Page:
Blue Light Protection
By selectively blocking harmful blue light and ultraviolet rays, blue blocking and UV protective lenses help prevent the early occurrence of certain eye diseases.
Blue light is part of the visible light spectrum and is emitted by the sun and artificial light sources such as LEDs, computers, and smartphones. Blue-violet light can have a harmful impact on the eyes, specifically the retina.
It is a risk factor for the onset of age-related macular degeneration which is a deterioration of the part of the retina responsible for sharp, central vision. Ultraviolet light not only affects the skin by increasing the risk of skin cancer, but it can also be dangerous to the skin around the eyes. In addition, excessive exposure to UV light without proper protection can lead to cataracts.
Do You Need Protection against Blue and UV Lights?
Blue light is emitted by many electronic devices including cell phones, tablets, and laptop computers. Another source of blue light is energy efficient technology in the form of fluorescent light bulbs and LED lights found in most offices and stores, thus putting your eyes at additional risk if unprotected. It’s also important to protect your eyes against UV both indoor and out.
Our eyes are exposed to UV radiation 365 days a year, even on cloudy days. In fact, up to 40% of UV exposure occurs when we aren’t in full sunlight. Since most people are at risk for overexposure to both blue light and UV light on a daily basis, it’s important to talk to Dr. Schwartz about lenses that can protect your eyes from harmful blue light and ultraviolet light.
Blue light is another necessary factor when addressing the need for computer glasses. Dr. Schwartz explains, “Blue light comes from computer screens, televisions, and smartphones, and has been known to cause eyestrain, headaches, and fatigue. Even more alarming, recent studies also point to growing evidence that blue light exposure has the potential to significantly increase a person's risk of macular degeneration over time.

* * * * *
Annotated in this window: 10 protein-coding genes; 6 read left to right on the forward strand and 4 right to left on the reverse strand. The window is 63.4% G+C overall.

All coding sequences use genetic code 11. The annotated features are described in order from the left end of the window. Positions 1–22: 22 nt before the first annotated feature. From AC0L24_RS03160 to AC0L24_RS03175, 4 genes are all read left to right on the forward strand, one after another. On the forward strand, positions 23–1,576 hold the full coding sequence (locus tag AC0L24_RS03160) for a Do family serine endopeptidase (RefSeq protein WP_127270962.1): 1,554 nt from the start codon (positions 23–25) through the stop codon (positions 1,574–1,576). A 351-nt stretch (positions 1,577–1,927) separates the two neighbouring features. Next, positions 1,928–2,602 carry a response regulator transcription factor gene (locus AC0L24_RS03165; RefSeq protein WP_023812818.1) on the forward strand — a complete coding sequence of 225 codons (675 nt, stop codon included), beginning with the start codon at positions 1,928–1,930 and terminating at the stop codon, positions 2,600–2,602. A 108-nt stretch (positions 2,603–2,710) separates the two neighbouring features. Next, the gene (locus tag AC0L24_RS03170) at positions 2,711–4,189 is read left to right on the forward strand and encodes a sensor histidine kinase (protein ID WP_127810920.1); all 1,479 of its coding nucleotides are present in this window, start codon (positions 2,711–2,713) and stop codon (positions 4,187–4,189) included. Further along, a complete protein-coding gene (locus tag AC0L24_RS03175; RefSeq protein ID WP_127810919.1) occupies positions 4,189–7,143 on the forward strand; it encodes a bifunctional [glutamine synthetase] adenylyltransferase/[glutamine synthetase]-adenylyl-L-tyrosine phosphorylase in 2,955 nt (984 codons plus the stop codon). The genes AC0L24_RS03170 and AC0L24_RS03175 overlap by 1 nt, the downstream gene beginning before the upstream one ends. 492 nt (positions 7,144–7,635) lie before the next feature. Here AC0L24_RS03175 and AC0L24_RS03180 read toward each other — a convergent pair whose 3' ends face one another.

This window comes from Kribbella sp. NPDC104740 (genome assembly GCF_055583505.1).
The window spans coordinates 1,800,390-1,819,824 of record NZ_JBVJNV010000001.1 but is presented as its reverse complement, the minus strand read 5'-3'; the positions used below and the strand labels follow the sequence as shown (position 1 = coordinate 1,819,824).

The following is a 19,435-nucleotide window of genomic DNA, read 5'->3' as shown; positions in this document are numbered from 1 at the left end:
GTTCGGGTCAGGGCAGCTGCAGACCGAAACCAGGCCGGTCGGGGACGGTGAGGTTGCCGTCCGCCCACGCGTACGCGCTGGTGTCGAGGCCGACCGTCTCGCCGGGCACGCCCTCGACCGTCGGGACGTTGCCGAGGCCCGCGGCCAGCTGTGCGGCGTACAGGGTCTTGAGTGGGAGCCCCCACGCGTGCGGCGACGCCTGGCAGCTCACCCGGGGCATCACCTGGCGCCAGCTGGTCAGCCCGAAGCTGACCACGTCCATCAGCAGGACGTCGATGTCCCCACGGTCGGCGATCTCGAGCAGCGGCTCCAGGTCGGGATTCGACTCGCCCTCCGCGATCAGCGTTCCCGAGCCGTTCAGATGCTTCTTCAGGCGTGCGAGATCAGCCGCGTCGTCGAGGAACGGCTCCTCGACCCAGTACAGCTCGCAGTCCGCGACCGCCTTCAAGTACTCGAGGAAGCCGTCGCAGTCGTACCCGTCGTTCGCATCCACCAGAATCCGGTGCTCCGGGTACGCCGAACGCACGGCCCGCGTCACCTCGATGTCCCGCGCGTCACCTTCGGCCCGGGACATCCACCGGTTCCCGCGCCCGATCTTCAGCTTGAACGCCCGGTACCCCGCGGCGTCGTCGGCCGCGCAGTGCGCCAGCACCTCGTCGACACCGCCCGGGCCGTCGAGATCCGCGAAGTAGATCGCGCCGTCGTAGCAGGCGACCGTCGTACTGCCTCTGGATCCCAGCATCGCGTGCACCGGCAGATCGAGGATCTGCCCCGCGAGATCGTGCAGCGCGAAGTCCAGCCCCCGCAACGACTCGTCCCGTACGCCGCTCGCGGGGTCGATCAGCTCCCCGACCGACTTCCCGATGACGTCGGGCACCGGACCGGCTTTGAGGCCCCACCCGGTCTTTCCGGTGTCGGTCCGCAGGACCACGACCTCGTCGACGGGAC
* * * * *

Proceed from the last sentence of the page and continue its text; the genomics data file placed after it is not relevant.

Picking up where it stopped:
Fortunately, the last few years have seen significant strides in the blue light blocking technologies that can be widely applied to make computer glasses even more effective at protecting your eyes.” Click here for more about 'The Dangers of Blue Light and What You Can Do'.
Do you regularly experience blurred vision, eyestrain or headaches after being on your computer or smartphone for a while? If so, you may be experiencing a condition known as Computer Vision Syndrome. Fortunately, eye doctors have developed a special type of eyeglasses, known as computer glasses, that are made specifically to address the unique needs of those who are on the computer or other electronic devices for extended periods of time each day.
The special glasses removing ultraviolet light or having antireflective coatings will not solve your problems. However, computer and near stress reducing lenses can help reduce strain and improve visual comfort and efficiency.
Computer glasses are likely equipped with specialty lenses, such as BluTech and Crizal Prevencia, that are meant to reduce or eliminate many of the harmful side effects linked to increased time in front of computers and other electronic devices. This is done by selectively filtering out blue light, which improves visual comfort and reduces eyestrain. Simultaneously, these lenses allow non-harmful light to pass through, permitting the clearest vision possible.